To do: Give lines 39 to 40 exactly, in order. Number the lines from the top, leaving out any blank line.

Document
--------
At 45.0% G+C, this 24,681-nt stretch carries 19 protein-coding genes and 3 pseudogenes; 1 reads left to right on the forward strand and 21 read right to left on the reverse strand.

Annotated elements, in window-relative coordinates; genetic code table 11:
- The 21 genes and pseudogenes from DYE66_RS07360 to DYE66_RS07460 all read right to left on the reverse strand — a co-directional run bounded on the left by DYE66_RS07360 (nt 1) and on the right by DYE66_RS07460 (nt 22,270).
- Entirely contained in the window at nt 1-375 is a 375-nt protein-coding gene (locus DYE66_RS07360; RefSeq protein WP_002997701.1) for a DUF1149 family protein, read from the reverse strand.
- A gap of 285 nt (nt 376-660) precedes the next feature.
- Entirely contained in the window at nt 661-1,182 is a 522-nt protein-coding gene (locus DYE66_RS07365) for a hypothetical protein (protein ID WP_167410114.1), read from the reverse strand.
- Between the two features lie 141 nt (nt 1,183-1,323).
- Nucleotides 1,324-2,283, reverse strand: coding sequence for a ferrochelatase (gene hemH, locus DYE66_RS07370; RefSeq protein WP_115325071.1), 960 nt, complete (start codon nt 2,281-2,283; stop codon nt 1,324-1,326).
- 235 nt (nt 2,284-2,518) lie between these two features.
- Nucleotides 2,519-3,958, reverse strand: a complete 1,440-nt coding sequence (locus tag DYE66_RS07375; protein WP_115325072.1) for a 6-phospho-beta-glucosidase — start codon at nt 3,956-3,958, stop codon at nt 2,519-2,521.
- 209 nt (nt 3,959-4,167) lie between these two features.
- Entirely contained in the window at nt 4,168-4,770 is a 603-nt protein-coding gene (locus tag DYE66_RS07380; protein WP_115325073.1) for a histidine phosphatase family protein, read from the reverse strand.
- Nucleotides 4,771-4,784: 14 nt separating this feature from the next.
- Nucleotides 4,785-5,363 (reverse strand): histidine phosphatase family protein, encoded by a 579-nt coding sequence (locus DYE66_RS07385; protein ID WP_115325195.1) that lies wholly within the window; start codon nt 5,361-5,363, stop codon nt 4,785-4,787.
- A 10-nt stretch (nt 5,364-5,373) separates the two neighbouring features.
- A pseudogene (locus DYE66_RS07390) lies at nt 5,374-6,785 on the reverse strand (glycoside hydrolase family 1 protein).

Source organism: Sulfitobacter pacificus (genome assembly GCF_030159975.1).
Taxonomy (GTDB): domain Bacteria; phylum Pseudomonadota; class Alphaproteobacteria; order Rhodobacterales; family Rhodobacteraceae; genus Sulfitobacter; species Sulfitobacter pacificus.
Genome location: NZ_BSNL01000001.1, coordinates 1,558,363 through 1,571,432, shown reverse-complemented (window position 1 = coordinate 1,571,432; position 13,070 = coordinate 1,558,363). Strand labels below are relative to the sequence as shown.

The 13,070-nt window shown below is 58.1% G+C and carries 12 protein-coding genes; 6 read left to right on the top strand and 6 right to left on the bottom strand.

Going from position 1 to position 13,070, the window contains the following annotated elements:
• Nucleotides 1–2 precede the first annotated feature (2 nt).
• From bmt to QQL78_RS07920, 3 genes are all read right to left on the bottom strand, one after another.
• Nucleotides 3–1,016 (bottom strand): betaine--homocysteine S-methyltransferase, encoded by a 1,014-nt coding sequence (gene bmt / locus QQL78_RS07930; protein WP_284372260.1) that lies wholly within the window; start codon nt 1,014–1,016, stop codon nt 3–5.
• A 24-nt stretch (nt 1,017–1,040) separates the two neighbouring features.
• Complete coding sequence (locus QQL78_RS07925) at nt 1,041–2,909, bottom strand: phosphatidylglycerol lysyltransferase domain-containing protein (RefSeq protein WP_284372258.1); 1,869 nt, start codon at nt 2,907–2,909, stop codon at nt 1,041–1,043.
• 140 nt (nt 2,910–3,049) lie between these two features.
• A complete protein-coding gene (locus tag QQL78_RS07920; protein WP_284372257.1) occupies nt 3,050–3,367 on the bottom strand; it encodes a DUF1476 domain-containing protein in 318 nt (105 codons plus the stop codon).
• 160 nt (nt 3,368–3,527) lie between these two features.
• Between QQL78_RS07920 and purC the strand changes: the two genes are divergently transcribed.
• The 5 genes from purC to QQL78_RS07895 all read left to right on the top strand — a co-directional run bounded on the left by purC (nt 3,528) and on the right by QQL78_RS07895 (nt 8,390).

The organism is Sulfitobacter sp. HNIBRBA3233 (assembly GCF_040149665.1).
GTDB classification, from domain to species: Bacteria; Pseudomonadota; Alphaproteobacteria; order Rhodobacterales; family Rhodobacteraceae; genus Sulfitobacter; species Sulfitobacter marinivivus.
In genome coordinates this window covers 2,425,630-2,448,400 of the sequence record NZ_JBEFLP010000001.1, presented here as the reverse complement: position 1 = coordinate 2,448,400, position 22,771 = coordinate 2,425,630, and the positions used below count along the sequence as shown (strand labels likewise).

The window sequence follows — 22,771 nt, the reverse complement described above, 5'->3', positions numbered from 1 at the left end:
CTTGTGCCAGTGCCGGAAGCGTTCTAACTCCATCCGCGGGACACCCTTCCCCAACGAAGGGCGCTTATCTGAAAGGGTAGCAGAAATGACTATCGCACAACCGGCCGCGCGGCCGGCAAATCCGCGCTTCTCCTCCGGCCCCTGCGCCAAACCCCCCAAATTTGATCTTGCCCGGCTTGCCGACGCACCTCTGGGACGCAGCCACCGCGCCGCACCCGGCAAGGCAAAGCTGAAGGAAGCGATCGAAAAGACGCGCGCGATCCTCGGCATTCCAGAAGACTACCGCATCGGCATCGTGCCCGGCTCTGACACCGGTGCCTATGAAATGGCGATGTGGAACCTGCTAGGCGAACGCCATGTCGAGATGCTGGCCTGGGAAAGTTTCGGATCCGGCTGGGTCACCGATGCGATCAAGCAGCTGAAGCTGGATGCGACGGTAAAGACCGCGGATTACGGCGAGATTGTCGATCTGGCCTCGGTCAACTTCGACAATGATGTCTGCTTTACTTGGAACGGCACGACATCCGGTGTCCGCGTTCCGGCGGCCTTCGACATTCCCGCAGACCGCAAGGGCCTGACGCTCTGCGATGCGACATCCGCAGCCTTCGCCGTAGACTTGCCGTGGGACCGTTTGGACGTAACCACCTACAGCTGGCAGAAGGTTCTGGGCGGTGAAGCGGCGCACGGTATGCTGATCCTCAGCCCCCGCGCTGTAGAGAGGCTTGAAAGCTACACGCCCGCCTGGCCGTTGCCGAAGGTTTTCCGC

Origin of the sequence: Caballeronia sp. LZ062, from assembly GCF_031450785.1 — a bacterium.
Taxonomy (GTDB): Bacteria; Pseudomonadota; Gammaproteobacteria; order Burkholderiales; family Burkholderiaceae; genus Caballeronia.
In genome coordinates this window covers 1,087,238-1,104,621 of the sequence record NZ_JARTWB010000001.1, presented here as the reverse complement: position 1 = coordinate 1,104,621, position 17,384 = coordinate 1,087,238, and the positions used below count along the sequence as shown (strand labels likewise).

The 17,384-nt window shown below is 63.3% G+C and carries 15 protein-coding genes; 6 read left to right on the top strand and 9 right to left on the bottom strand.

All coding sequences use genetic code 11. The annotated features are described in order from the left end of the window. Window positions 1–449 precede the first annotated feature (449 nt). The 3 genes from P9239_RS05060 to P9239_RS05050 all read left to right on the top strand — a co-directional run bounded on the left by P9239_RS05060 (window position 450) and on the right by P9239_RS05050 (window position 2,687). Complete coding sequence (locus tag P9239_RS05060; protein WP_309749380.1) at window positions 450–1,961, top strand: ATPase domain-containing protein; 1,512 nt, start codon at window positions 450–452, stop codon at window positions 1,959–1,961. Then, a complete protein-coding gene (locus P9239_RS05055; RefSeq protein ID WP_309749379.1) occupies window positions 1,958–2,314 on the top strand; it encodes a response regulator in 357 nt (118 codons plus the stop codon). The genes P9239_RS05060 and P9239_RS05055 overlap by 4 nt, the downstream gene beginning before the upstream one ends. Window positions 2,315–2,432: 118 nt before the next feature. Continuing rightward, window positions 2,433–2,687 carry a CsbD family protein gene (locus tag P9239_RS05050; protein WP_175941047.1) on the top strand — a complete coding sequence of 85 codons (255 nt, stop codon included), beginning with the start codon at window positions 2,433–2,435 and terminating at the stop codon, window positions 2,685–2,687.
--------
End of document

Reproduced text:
In genome coordinates this window covers 1,087,238-1,104,621 of the sequence record NZ_JARTWB010000001.1, presented here as the reverse complement: position 1 = coordinate 1,104,621, position 17,384 = coordinate 1,087,238, and the positions used below count along the sequence as shown (strand labels likewise).

The 17,384-nt window shown below is 63.3% G+C and carries 15 protein-coding genes; 6 read left to right on the top strand and 9 right to left on the bottom strand.